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The Four Horsemen

According to Gudrun Zomerland MFT, within the first three minutes of watching a couple have a conversation, Dr. John Gottman can predict with 96% accuracy whether the relationship he is watching will survive or not.  Zomerland says that Gottman bases his predictions on four potentially destructive communication styles and coping mechanisms, one of which Gottman calls The Four Horsemen of the Apocalypse.

In the Bible, The Four Horsemen are a metaphor depicting the end the world.  They represent conquest, war, famine and death.  When introduced into a marriage, The Four Horsemen are disguised as criticism, contempt, defensiveness and stonewalling (avoiding conflict.)

Criticism is an expression of disapproval based on perceived faults or mistakes.  When we criticize our partner, we chip away at his or her self-confidence.  With criticism we tell our partner they are not good enough, smart enough, sexy enough, hard working enough.  For example, if your husband comes home late and you say, “Where were you?  I was worried.  You said you’d call if you ran late,” you’re complaining about a behavior.  Laying into him, accusing him of being forgetful or saying something like, “You never think about my feelings,” is criticism.

Contempt is the feeling that a person or a thing is beneath consideration, worthless, or deserving of scorn.  When we communicate with contempt we are being mean; we are disrespecting those around us by ridiculing, using sarcasm, or name-calling.  If you’re at a party and your spouse launches into a story you’ve heard a hundred times and you roll your eyes and interrupt him or her to say that no one wants to hear that stupid story again, that’s contempt.  In marriage it’s a quick poison.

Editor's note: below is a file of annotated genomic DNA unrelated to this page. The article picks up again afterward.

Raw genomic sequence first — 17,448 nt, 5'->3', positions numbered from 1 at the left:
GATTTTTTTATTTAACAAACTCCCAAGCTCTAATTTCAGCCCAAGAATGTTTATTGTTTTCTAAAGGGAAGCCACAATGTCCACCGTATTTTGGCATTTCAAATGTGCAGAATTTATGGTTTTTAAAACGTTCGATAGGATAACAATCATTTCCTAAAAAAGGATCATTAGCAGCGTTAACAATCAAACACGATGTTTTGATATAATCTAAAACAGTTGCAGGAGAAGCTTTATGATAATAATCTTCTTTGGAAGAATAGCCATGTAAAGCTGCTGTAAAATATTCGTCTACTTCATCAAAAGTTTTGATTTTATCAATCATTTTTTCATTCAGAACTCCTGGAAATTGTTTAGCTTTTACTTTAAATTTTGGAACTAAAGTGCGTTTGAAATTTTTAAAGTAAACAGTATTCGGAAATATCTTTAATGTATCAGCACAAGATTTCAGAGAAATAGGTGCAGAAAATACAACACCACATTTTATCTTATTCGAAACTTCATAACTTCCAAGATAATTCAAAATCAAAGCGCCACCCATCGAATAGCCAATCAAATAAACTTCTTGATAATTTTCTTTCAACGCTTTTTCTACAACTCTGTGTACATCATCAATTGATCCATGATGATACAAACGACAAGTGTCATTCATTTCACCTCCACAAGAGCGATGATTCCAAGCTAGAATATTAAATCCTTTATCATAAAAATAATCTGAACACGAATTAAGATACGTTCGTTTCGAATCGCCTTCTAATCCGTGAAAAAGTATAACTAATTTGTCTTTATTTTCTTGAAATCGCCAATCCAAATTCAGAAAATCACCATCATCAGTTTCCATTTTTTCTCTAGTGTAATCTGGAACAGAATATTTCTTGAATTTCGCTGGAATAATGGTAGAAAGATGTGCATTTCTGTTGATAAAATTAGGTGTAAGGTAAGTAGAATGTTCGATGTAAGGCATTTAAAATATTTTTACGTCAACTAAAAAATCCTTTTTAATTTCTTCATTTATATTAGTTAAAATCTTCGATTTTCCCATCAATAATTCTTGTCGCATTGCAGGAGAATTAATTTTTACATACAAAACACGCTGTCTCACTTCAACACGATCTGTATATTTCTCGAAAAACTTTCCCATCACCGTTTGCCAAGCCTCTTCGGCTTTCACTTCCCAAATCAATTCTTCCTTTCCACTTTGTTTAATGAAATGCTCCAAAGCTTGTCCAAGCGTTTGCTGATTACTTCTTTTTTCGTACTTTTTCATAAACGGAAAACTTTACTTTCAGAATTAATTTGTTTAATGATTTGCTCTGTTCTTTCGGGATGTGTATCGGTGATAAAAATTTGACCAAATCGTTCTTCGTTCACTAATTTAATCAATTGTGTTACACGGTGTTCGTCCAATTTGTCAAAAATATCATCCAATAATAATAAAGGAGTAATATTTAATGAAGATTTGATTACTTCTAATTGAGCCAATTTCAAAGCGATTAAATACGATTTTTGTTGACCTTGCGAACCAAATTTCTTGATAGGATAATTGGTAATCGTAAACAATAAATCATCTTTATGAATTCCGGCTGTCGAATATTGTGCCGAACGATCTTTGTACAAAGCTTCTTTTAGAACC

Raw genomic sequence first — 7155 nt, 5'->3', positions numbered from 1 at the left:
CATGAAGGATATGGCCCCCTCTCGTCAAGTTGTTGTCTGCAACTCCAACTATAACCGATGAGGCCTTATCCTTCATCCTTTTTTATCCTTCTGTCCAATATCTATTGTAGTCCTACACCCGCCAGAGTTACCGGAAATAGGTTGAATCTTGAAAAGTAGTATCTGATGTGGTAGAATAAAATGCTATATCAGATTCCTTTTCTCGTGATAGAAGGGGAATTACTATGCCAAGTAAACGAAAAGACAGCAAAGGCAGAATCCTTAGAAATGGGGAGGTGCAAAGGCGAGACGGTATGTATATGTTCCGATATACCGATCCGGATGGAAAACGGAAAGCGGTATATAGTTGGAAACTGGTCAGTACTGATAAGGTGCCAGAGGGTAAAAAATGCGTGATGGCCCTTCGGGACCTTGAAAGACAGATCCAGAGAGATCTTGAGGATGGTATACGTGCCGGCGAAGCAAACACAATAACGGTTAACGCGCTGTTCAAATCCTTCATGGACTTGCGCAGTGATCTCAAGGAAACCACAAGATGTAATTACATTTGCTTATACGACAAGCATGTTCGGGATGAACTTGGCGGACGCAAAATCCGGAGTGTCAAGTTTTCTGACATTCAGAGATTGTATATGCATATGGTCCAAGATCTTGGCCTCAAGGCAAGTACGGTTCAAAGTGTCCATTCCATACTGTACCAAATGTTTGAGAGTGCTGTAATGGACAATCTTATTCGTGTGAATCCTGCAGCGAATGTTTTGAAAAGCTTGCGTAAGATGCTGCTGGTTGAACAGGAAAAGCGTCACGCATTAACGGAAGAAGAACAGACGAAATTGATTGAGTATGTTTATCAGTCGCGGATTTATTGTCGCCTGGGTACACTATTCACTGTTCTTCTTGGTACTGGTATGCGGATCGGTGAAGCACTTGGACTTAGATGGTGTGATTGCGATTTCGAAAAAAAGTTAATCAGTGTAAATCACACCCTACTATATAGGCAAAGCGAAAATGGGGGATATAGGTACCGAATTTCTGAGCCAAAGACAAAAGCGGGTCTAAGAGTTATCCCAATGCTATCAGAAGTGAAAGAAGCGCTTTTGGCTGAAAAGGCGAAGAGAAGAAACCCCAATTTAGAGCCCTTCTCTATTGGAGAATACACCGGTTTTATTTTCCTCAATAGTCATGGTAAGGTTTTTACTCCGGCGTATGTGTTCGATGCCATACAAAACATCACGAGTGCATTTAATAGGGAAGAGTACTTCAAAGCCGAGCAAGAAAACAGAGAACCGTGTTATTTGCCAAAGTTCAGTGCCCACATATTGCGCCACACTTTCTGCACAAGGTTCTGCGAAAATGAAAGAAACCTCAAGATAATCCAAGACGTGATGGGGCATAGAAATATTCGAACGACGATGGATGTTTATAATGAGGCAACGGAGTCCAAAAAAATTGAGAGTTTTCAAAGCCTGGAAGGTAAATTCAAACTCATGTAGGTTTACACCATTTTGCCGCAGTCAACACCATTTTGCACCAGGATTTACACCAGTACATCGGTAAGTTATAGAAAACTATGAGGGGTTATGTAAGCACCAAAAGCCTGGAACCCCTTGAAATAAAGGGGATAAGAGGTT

Defensiveness is easy to fall prey to.  Your wife asks you to get milk on your way home from work, but you have a long day and forget.  When she greets you at the door wanting to know where the milk is, you snap at her and say something like, “Do you have any idea what my day was like?”  We feel accused of something and so we defend ourselves, but often the act of defending our self tells our partner that we’re not listening to them, and that we don’t take their feelings into consideration.  By defending our self we ignore our partner.  Instead, when we feel defensive a better response is, “Hey, I’m feeling under attack.  I’m sorry I forgot the milk.  I had a long day, and I didn’t mean to ignore your needs.  Can the milk wait until tomorrow?”

To stonewall is to delay or block a request, process or person by refusing to answer questions or by giving evasive replies.  People stonewall to avoid conflict, but avoiding issues only makes them accumulate.  People stonewall by tuning out, turning away, being too busy, or engaging in obsessive behaviors.  A spouse who stays up all night playing online poker despite his partner’s invitation to come to bed may be stonewalling issues of intimacy.

If all four horsemen are active and alive in a relationship, it is likely too late to turn things around.  If stonewalling and defensiveness are present, couples counseling can help you and your partner get through whatever issues are blocking your path to a truly happy marriage. However, a partner who engages in criticism or contempt is attacking their partner’s self worth.  It is toxic behavior often stemming from childhood wounds, and anyone participating in this kind of behavior should think seriously about seeking individual counseling.

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